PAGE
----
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Tuesday, June 30, 2020

End institutional racism in Charlestown

It’s real and it has to go
By Will Collette

Slave population by town – 1755 (Copyright Peter Fay)
We are at one of those moments in history where it is not only appropriate but necessary for us all to do some soul-searching.

Charlestown residents may be thinking that while George Floyd’s killing was horrific and racism is wrong, this is not Charlestown’s problem because we have almost no black people. US Census data show only 0.2% of Charlestown’s population of just under 7,900 are African-American. Charlestown is 94.1% white.

But racism IS Charlestown’s problem, and in a major way. In my opinion, the town of Charlestown is committed to institutional racism in two significant ways.

The first is a determined and deliberate effort by Charlestown’s political leadership to KEEP Charlestown white by keeping non-whites out.

The second is Charlestown’s determination to maintain its centuries old dominion over the Narragansett Indian Tribe at all costs.

Decades of fair housing laws have outlawed overt racial discrimination in housing so Charlestown uses a more subtle approach: Charlestown fights every effort to create more affordable housing to the death.

When Cathy and I moved to Charlestown in 2001, we learned the code words the town uses to prevent “people from Providence” from ruining “Charlestown’s rural character.”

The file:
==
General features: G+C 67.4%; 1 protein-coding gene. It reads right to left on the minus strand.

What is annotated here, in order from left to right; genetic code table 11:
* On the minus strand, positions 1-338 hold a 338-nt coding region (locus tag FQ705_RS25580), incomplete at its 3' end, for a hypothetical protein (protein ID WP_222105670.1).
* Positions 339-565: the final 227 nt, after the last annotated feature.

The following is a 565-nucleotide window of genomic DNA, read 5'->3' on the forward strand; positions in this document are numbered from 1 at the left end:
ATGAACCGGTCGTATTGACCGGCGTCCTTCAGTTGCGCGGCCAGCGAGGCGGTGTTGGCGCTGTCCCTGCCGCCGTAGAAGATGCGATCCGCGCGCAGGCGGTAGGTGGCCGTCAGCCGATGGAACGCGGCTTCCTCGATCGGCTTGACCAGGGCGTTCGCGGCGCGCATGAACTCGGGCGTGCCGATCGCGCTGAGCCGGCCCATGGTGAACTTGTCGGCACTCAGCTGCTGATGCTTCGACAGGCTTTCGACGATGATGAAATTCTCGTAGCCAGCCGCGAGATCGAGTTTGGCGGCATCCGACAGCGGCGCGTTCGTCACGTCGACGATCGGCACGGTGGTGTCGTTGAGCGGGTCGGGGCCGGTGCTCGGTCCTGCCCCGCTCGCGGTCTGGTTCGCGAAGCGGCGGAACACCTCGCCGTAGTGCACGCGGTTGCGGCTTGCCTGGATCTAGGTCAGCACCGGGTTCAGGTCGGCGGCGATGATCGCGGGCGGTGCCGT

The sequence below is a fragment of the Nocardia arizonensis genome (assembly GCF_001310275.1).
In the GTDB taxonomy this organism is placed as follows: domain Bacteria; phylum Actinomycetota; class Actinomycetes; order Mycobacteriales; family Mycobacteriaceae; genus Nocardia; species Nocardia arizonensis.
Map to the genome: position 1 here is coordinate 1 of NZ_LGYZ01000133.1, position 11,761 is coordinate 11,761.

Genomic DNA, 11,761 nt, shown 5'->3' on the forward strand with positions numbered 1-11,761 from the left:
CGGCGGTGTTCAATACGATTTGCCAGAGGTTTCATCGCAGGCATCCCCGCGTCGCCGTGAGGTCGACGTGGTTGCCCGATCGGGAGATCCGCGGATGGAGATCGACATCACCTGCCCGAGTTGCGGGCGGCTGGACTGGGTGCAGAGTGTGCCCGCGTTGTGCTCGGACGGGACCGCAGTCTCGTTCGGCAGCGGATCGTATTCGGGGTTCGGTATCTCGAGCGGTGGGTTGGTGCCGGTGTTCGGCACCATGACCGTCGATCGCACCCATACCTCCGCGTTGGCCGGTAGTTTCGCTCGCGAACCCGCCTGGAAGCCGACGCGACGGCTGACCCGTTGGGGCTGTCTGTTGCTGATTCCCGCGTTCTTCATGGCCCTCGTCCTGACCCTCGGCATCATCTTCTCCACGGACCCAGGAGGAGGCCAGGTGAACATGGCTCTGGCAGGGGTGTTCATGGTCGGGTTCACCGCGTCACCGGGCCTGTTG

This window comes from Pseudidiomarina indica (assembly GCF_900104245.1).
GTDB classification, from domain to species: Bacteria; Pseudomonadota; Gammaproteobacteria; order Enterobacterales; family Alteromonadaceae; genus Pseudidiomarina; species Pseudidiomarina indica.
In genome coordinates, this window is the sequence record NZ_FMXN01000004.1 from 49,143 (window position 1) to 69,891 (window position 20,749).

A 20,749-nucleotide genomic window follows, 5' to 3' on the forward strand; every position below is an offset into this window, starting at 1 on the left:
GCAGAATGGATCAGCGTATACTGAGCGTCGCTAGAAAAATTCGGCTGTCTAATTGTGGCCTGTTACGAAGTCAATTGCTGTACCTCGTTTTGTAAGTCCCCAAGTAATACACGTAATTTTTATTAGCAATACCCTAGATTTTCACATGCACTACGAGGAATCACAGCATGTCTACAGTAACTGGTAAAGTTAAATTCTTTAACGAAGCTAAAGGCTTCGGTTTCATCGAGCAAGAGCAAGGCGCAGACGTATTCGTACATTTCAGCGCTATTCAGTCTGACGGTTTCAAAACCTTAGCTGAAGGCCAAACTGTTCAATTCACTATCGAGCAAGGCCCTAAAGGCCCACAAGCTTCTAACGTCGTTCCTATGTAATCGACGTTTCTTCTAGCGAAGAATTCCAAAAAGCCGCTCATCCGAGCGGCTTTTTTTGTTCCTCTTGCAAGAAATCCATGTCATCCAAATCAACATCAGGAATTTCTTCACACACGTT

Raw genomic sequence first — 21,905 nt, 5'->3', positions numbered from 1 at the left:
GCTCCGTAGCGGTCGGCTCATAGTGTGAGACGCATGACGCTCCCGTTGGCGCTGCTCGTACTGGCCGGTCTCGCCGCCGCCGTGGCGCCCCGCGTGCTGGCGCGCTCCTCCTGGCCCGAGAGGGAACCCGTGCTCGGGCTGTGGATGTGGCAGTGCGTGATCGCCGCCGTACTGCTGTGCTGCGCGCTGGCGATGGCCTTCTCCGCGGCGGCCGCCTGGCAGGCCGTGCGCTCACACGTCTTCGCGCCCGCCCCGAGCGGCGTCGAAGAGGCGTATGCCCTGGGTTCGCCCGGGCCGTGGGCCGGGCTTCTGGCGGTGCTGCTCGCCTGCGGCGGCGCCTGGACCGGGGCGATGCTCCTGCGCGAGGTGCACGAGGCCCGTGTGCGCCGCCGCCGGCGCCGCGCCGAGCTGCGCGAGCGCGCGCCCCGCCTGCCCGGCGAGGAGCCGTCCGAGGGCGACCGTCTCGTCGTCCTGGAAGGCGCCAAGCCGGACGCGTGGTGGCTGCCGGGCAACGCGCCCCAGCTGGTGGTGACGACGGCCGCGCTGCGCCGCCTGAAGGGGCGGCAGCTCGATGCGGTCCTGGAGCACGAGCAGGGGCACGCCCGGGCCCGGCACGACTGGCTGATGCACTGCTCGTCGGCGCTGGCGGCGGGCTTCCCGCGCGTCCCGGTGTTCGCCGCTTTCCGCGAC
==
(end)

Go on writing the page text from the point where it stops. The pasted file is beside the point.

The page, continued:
Charlestown opposes affordable housing for families and especially those with school-age children. The town has repeatedly asked the state to exempt Charlestown from the state’s affordable housing laws because we are somehow special.

An even more hardcore form of institutional racism is expressed in town attitudes toward the Narragansett Indian Tribe whose members constitute Charlestown’s largest minority group at 2.3%.

Long-time Charlestown residents have used the same “people from Providence” code when referring to the Narragansetts although sometimes, a disgusting racial epithet is used instead of “people.”

I can’t find a time when Charlestown was NOT in conflict with our Tribal neighbors. 

For example, there’s the fight over whether the Tribe can receive the old Camp Davis land as compensation for native sites destroyed in the Route 95-195 reconstruction project. Charlestown succeeded in getting state DOT to require the Tribe to cede its sovereignty rights over the land, knowing that was a deal breaker. 

At present, there are at least two pending claims of Charlestown Police misconduct filed by members of the Narragansett Indian Tribe. The complainants both allege discriminatory treatment by CPD. 

Charlestown files with EFSB to intervene in Burrillville power ...
Narragansett leaders like Randy Noka, shown above, were the first in
Charlestown to stand in opposition to plans to drain Charlestown water
for the now-defeated Invenergy power plant proposal.
Both claims allege Charlestown took sides in an internal Tribal leadership dispute favoring former Chief Sachem Matthew Thomas’s faction.